When I was looking at skills though it did make me think a lot about the potential for skills to be lost. I don’t know many people my age who can use a sewing machine, knit, make jam, make home remedies, grow their own food or re-purpose and re-use what they own. It could be that I just don’t know the right subset of people for this but I do have a broad range of friends. To them I am viewed as a practical person and someone who can do a lot and has a lot of ‘old’ housewife-esque skills. This is blatantly untrue but it’s because they buy everything and would never consider making their own. It makes me even more determined to master what skills I start, I want to help carry these on for new generations. Hopefully that’ll give me enough incentive to learn new things each year.

Are there any skills that are in danger of dying that you know? I’d love to hear about them.

Kimmy x

Sewing Machine


Published by


A married couple from Scotland. Debt free wannabees, future homesteaders and grow your own enthusiasts.

6 thoughts on “Old skills, new skills, lost skills…”

  1. How wonderful for you! Maria and I believe in reviving old skills too. Maria started a few years ago and she is amazing at it. Its also the reason I started blacksmithing. Those hands on skills seem to be the ones at greatest risk of being lost. Keep up the great work!

    Liked by 1 person

  2. I agree. It can be hard to find people who don’t want to live in excess and want to be more hands-on. I have been, for the most part, having to teach myself these skills, unless they are ones (like sewing) that I’ve done for years and years. I do a lot of internet research and reading books (with pictures!) to help me out and then it’s all about trial and error and the learning curve, doing it over and over. Brewing has been a big learning thing for us. We don’t do alcohol but have been making real sodas, root beer, and mostly ginger ale. Most batches have been great and few….not so much. But it’s fun to teach ourselves new “old” things. I love reading your journey. Very cool.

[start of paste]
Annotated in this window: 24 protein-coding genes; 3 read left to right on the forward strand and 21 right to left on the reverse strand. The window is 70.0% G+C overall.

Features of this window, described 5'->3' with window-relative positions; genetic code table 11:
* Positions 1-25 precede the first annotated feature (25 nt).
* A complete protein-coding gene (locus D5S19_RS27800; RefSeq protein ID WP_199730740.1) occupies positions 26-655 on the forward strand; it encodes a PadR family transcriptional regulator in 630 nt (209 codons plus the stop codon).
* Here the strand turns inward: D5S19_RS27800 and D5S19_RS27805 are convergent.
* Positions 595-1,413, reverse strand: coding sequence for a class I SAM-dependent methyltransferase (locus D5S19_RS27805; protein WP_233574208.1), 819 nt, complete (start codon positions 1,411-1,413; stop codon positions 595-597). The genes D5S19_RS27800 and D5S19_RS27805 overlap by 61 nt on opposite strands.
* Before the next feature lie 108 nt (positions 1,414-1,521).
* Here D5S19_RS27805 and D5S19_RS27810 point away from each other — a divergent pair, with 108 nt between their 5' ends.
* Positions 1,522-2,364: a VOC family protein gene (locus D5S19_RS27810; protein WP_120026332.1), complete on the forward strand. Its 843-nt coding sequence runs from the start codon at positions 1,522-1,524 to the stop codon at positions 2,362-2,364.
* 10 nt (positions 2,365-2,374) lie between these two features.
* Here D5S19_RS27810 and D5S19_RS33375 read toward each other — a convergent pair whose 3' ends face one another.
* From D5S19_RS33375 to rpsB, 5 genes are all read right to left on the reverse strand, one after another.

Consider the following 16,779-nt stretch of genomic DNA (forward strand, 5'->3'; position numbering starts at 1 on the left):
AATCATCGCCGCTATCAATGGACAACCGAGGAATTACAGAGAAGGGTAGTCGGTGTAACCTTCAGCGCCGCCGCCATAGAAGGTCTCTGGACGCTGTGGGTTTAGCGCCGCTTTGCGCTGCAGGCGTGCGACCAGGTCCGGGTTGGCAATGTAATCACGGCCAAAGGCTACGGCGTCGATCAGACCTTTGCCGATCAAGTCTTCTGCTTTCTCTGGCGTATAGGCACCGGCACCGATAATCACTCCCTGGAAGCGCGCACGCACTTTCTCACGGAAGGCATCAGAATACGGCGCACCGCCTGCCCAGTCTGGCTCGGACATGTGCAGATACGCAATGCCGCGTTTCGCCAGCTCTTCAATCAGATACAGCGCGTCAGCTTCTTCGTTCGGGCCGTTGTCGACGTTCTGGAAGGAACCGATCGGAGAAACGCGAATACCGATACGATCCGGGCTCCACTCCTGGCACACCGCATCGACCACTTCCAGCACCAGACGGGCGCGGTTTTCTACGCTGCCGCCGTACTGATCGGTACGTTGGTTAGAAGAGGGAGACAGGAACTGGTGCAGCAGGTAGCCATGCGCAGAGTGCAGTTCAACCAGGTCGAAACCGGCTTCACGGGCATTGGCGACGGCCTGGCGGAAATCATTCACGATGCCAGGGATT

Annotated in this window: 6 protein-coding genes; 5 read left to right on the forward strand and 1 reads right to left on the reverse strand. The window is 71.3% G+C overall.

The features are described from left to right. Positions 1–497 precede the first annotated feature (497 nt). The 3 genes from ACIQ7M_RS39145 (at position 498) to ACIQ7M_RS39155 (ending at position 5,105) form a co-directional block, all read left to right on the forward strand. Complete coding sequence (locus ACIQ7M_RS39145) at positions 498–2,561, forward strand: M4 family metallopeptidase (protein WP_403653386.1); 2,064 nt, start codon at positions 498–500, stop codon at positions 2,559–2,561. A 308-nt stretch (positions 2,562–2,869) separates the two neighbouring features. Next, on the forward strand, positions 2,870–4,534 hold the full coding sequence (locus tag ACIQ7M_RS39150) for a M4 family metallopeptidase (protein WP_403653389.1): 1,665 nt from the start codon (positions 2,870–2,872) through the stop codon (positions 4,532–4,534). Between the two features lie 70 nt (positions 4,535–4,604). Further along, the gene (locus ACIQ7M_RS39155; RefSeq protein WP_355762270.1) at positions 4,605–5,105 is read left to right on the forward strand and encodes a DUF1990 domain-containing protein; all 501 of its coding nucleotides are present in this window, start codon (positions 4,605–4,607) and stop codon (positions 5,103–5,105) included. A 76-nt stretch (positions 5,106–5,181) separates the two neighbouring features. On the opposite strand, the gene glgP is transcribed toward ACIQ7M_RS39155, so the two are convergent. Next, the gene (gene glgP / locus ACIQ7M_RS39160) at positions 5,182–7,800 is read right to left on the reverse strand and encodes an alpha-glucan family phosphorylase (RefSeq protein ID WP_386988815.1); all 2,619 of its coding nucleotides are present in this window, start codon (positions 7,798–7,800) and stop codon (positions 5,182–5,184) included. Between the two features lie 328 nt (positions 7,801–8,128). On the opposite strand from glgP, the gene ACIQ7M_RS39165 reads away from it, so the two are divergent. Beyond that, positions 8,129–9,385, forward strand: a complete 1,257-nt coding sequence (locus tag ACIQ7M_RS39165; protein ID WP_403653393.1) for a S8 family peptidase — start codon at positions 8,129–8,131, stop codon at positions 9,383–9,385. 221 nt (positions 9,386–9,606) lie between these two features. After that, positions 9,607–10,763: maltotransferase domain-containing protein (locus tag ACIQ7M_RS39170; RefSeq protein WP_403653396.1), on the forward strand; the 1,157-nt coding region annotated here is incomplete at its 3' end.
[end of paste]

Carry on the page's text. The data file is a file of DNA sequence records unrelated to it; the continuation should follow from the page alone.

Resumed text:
1. Our ginger ale is better than the “fake” stuff we can generally buy in a store. It’s brewed and aged like other beer or sodas. You brew (or boil) the correct herbs and a little organic sugar or honey or molasses then bottle it adding a little brewers yeast then let it sit and ferment. Then we bottle into individual bottles and let it ferment a little longer before drinking. So far, they’ve mostly been good except when experimenting with flavor a little too much or when fermenting has gone wrong (too long). Our friends seem to enjoy them too! I will be doing a blog post with lots of pictures and a recipe next time we brew again. I will try to remember to comment back here when I do with a link, if you’d like. I haven’t made an cordials, but we might try them as well. Definitely write about it, if you make it this summer, I’d love to see that.


  3. Good for you for trying new things 🙂 I’ve been sewing since I was really little, but I know how rare that is these days…not a simple task to be sure. I took to it pretty easily, but my older sister struggled, and still does to this day, whereas I was a seamstress for a living for about 4 years. It definitely takes time, patience, and the ambition to learn! Starting with an easy project helps, so does having a mentor, but it’s probably best you didn’t love the fabric for the pants…that way if it doesn’t turn out like you envisioned, you won’t be too disappointed.
    I too, am interested in your ginger ale process! We are quitting all sugars with the exception of naturally occurring sugar (i.e. fruit), honey, and maple syrup, but we want to be able to make our own soda for special occasions.


Leave a Reply

Fill in your details below or click an icon to log in:

WordPress.com Logo

You are commenting using your WordPress.com account. Log Out /  Change )

Google+ photo

You are commenting using your Google+ account. Log Out /  Change )

Twitter picture

You are commenting using your Twitter account. Log Out /  Change )

Facebook photo

You are commenting using your Facebook account. Log Out /  Change )


Connecting to %s